I think I'd seen an article describing his method before, but the video really made it come alive for me and I realized it wasn't just useful for the landscapes typically used as examples.
The pic above shows a range of variations that can gained just from sliding "Hue" back and forth some cartoonish, some pretty standard and some Just Right.
If I felt like further noodling, all the other "Hue Saturation" controls could have been used too, including tweaks across specific color ranges (raising the saturation of just the reds, for example, could lighten the darker side of the face if I'd wanted that). For the sake of this example I've just stuck to a "straight" manipulation of only Hue.
The conversion happens independently from the two top Curve layers, which are optional. I use them (a) to give the overall picture a bit of a contrasty "S" characteristic tonal range that I like (that's the 'bwLimits' layer), and (b) to give the final B&W image some color tone by tweaking the blue channel only: boosting a wee bit in the shadows and pulling it back a wee bit in the highlights for a slight warm/cool effect (the "toneCurves" layer) (these layers would be the same regardless of the method I'd chosen for the basic B/W conversion from color).
In the pic at left you can see the "bwLimits" layer editor, which shows the "S" pretty clearly. It's not a strong "S" but it's there just the same, and the high and low points of the histogram are deliberately brought-in a little to give a full range between pure black and pure white.
Below that we see the "toneCurves" editor, which is only applied to the blue channel to create that warm/cool effect (for a color image, as on the web. When printing B&W I currently prefer to use Roy Harrington's Quadtone RIP, which has its own warm/cool print style).
(Photoshop experts may point out that I could have done the work of both curves layers in a single layer. They're technically correct, though I prefer using two layers to do two different jobs)
In both cases, the 'curviness' of those curves applied is really very slight. The Hue/Saturation layer is where all the really bold action occurs.
This shot was just a quick grab from yesterday at the coffee shop. Iz was working with her laptop and didn't even realized that she'd set herself up with a cluster of papers on the tabletop supplying reflected fill beneath her face, which was already illuminated by a big soft-source picture window. The color image (shot quickly with the camera set to "P") doesn't really have the right feel, especially given the mixed-color nature of the light sources (the window was partially obscured by a tan sahde above her head, blue-gree anti-glare film near her face, but no film on the papers combined with incandescent lamps from the other side), but the B&W starts to approach the luminous glow I saw when shooting. Other than the conversion, there's not a bit of dodging or other alteration required for this one.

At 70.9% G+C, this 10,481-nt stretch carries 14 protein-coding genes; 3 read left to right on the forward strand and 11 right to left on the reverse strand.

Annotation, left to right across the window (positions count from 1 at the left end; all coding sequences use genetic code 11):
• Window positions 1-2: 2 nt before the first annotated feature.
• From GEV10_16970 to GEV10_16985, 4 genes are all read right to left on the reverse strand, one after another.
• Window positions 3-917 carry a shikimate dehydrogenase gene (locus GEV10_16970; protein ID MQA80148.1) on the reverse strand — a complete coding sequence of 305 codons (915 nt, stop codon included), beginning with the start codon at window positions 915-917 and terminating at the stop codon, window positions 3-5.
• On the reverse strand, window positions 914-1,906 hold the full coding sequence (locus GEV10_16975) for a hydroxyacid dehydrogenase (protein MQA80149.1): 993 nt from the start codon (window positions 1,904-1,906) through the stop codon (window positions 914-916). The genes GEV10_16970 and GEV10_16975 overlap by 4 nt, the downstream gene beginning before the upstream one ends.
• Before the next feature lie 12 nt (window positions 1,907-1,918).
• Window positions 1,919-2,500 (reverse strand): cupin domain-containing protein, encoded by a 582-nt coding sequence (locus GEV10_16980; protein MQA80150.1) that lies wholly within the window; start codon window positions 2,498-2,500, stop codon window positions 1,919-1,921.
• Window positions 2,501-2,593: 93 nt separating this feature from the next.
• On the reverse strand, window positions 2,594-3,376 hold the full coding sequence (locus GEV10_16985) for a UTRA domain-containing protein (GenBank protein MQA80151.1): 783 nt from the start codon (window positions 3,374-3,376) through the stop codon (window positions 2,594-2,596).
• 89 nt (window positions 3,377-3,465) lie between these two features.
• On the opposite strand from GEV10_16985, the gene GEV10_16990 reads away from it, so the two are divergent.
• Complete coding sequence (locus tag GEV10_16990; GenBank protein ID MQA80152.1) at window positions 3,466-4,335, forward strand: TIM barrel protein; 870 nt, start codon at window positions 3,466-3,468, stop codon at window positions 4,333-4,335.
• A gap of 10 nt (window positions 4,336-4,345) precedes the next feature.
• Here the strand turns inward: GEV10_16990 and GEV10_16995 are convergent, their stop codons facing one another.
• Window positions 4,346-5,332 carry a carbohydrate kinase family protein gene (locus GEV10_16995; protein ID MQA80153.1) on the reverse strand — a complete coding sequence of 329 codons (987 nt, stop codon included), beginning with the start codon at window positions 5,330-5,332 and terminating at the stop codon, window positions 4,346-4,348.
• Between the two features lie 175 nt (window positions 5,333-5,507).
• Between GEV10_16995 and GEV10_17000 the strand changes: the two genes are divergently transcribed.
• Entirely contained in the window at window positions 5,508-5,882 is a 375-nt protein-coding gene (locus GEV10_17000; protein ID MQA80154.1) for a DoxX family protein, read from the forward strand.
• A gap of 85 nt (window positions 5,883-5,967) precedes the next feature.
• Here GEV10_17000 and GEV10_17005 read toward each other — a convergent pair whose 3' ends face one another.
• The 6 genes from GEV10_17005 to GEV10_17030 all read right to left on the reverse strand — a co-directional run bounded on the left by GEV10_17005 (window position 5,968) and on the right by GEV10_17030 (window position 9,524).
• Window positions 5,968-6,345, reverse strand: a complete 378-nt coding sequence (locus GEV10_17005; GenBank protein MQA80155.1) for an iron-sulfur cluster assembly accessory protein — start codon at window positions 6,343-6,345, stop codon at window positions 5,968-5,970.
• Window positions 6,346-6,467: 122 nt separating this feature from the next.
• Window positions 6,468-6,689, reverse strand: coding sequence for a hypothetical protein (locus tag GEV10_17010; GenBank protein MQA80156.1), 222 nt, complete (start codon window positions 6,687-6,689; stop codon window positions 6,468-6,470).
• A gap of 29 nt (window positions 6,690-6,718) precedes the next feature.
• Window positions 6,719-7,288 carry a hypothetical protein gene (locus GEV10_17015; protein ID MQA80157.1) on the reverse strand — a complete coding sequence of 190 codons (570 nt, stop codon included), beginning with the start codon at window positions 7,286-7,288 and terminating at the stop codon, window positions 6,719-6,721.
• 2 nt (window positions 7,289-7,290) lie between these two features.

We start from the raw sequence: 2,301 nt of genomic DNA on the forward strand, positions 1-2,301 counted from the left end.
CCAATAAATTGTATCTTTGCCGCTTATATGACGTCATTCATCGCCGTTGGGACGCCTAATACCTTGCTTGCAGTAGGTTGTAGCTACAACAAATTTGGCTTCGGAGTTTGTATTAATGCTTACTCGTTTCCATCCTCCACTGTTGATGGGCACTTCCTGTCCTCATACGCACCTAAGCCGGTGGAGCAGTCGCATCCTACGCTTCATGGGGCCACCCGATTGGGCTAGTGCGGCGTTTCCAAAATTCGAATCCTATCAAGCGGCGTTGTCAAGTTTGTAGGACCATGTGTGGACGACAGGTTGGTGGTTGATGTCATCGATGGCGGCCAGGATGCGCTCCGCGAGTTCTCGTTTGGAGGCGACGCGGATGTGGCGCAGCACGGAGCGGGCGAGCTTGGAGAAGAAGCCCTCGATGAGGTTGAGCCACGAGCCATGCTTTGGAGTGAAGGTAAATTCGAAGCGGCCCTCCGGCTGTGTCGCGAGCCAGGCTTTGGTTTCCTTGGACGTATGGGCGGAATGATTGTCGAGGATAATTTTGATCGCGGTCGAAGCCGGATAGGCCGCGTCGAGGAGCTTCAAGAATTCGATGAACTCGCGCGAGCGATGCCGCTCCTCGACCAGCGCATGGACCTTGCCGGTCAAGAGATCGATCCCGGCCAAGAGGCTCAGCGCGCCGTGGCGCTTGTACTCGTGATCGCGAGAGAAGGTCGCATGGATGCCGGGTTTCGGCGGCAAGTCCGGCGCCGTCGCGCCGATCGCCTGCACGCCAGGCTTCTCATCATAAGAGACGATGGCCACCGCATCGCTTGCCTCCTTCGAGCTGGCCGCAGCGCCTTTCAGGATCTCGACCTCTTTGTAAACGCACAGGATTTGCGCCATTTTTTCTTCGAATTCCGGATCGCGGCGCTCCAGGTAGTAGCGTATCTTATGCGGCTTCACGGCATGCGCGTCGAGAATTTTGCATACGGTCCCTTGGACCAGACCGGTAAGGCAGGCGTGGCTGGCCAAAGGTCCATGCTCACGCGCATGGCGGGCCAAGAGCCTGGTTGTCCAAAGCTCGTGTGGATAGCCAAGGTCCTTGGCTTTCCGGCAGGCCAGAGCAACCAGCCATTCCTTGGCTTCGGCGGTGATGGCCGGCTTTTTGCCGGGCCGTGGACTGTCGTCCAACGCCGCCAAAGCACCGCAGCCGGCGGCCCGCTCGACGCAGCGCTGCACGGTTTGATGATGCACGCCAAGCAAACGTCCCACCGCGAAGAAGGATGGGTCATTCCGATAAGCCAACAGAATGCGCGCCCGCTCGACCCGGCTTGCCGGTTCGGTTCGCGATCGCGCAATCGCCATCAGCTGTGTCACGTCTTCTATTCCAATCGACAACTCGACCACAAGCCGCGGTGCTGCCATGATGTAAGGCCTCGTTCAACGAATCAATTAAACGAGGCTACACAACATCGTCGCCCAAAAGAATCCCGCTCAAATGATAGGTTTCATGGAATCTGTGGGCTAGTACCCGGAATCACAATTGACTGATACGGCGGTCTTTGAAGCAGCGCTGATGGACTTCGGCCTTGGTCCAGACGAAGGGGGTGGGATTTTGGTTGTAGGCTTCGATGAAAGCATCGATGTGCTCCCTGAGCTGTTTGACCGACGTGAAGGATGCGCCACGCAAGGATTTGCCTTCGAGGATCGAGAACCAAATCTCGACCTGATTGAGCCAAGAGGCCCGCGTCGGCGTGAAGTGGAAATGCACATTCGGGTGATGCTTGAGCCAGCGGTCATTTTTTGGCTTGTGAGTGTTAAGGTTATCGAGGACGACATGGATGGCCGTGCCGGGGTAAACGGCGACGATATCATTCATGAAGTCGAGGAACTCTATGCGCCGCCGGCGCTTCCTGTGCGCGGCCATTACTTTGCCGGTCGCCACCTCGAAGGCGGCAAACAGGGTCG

As a shooter for the Baltimore Sun David gets lots of opportunities to work through classic location portraiture issues. In this way his job is a bit like that of Neil Turner, and some of the site reminds me of Neil's dg28.
It 's one of those little paradoxes that the standard way to light still photography is to not light it at all (in fact many photographers get indignant about "respecting the original light" and so forth). This is quite opposite of motion-picture photography, where much might look "natural" but everything is deliberately lit and often the lighting is far, far, from anything that nature would have actually provided.
A byproduct of this disconnect is that a lot of the little stunts that Strobist and the like have devised (like a cardboard-and-gaffer-tape snoot, as in the snap here) are pretty similar to the things that gaffers and lighting cameramen in the movie world deal with daily.
For movies, every location shot has to be location-lit. And there's usually a crew to do the work. I find it fascinating to read Strobist and a few other sites and see so many of the classic gaffer's tricks and crafts re-worked so that one person can do them, quickly, and how thanks to the use of small strobes instead of 2000W Molepars, you don't need to worry about having the fire department on standby.